In a recent issue of World Journal of Gastroenterology, Zhang et al[17] published an intriguing paper. The study addressed an interesting perspective regarding the assessment of EUS features of AMN with the use of a CLA echoendoscope. A retrospective analysis was conducted on a database comprising all patients with AMN who underwent EUS examination at their hospital between January 2018 and July 2023. Clinical data from patients as well as EUS features were analyzed. The study comprised 22 patients who had successful and safe ileocecal region examinations with the CLA echoendoscope.

EUS revealed that all 22 lesions were submucosal cystic hypoechoic lesions with distinct boundaries. Linear echoendoscopes (EG-580UT, Fujifilm Company, Tokyo, Japan or 3870UTK, Pentax Company, Mitaka, Japan) were used for all cases. Using endoscopic and ultrasound views as guidance, they inserted the linear echoendoscope. Ultrasonography was utilized to scan the proximal colon if the angle of the colon was too large to display the endoscopic image.

The literature on identifying AMNs with CLA echoendoscopes during right colon examination is limited. Using CLA echoendoscopes to visualize the colon (with exception of the sigmoid colon) is technically challenging due to the oblique-viewing optics of the equipment currently on the market. The evaluation of lesions beyond the sigmoid colon using oblique-viewing CLA echoendoscopes has been documented in a few case reports[10,18]. EUS-FNA was successfully performed on a submucosal bulge located in the transverse colon[19].

A forward-view linear (FVL) echoendoscope prototype was introduced in 2007. Nguyen-Tang et al[10] reported a case series of 15 patients needing EUS examinations for lesions on the right side of the colon using a front-view, forward-array echoendoscope. This technique allowed for cecum advancement in 10 min for every patient. FNA was performed as well. They reported no issues related to a shorter instrument length (125 cm). The rigidity of the echoendoscope was a feature that might have made the insertion easier[10].

Larghi et al[20] conducted a multicenter randomized trial to directly assess the efficacy of the FVL and CLA echoendoscopes in EUS-guided tissue acquisition of solid lesions in a large patient population throughout the gastrointestinal tract and surrounding organs. The results of their study clearly showed that the identification and acquisition of tissue from solid lesions across the gastrointestinal tract and nearby organs was comparable for the FVL echoendoscope and standard CLA echoendoscope in terms of safety, diagnostic yield, and accuracy[20].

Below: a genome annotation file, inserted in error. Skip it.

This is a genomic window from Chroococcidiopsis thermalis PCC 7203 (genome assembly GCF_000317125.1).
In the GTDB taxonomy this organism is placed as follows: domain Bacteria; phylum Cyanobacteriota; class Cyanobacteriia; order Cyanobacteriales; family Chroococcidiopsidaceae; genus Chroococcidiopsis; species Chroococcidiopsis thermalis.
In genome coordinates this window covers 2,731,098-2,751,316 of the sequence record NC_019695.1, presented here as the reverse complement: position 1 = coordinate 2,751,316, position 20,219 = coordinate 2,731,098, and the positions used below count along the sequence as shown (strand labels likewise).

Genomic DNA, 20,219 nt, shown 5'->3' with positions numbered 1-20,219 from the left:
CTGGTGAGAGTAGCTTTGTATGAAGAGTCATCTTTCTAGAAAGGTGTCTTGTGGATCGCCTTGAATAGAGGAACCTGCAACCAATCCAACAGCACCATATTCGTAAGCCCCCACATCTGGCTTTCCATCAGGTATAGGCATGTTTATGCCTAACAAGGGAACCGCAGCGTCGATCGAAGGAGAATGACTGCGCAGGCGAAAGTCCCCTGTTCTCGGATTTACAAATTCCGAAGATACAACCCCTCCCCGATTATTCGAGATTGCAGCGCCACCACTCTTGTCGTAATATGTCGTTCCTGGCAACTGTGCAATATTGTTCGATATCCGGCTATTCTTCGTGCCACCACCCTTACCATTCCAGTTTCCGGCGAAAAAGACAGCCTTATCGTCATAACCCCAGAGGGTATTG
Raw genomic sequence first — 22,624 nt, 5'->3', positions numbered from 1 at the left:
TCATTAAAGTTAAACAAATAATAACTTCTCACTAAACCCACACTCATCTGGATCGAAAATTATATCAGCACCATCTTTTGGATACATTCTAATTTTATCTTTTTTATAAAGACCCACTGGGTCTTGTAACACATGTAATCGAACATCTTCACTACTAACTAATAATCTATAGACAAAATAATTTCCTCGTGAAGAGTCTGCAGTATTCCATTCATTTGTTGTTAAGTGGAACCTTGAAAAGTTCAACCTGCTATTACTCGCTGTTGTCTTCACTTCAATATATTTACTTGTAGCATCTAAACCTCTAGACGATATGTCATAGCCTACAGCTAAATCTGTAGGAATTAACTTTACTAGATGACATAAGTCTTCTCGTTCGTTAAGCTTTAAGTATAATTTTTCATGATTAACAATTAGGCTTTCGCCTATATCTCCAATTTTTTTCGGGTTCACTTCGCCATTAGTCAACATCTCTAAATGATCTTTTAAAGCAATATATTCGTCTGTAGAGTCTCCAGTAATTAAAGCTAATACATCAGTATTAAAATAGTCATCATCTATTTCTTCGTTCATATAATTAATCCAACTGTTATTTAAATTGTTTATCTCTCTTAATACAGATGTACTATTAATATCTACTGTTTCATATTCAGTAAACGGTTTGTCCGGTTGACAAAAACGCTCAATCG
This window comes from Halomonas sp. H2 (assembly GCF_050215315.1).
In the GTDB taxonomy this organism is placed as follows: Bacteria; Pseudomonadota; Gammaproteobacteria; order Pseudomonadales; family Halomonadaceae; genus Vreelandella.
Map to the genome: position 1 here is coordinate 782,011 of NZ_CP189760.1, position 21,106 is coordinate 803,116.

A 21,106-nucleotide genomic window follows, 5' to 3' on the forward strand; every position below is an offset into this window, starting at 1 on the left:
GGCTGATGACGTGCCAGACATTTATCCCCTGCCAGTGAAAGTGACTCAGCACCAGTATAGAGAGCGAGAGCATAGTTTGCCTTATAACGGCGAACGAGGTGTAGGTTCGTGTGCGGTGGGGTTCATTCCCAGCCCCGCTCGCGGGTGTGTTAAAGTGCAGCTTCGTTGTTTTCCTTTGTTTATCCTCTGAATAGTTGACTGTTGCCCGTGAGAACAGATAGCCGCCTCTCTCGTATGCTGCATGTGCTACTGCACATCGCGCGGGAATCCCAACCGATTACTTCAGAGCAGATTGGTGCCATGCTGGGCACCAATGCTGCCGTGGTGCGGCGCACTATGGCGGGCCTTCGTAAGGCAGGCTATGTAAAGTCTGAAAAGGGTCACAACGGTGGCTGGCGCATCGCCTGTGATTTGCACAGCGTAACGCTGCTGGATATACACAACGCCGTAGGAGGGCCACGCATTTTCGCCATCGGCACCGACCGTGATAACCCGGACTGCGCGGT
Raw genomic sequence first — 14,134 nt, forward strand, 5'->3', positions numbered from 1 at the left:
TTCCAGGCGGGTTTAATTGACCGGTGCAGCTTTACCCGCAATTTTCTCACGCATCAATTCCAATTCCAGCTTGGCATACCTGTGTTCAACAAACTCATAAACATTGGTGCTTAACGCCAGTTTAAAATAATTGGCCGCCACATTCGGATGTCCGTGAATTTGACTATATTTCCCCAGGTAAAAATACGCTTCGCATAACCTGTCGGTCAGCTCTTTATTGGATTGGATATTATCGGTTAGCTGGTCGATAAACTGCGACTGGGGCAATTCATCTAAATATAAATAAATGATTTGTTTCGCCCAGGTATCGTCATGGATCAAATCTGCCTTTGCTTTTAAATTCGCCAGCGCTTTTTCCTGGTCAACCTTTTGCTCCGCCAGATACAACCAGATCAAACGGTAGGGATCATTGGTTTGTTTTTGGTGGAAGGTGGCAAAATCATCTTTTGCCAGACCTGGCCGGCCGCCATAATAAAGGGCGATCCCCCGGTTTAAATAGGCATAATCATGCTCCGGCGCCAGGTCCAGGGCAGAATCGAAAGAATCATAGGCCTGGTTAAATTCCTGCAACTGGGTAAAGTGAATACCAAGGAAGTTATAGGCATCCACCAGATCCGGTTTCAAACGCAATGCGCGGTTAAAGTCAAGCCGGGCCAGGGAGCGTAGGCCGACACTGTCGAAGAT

FVL echoendoscopes may be feasible for cecal intubation. Nevertheless, they are not as common or widely available in most endoscopy centers. They also have a more limited scanning range (90°) compared to CLA echoendoscopes (180°)[21]. Moreover, conventional EUS necessitates specialized endoscopes and training in this technique. Therefore, flexible, high-frequency catheter probes, called EUS-MPs, were introduced. These probes can pass through any operating channel of the endoscope, and EUS examination is more convenient with these diagnostic tools. EUS-MPs decrease the learning curve of conventional EUS and allow scanning at higher frequencies (12-20 MHz) which produce high-resolution imaging of the nearby structures.

In 2021, a paper summarized the commercially available EUS-MPs and the multiple studies on their use on the gastrointestinal tract[22]. Hurlstone et al[23] reported the use of 12.5 MHz miniprobe ultrasonography for identifying cancer or broad-based polyps in the colon and rectum of 131 consecutive patients. They established staging criteria based on nodal status and tumor infiltration depth. When the histopathological specimen was compared, the accuracy of the T and N categorization using EUS-MPs was 96% and 87%, respectively. The primary drawback of miniprobes is the high cost and fragility, which hinders their integration into endoscopic procedures. Another disadvantage of EUS-MPs in the identification of AMNs is the loss of scanning sensitivity beyond the wall, which is unsuitable for advanced staging[22,23].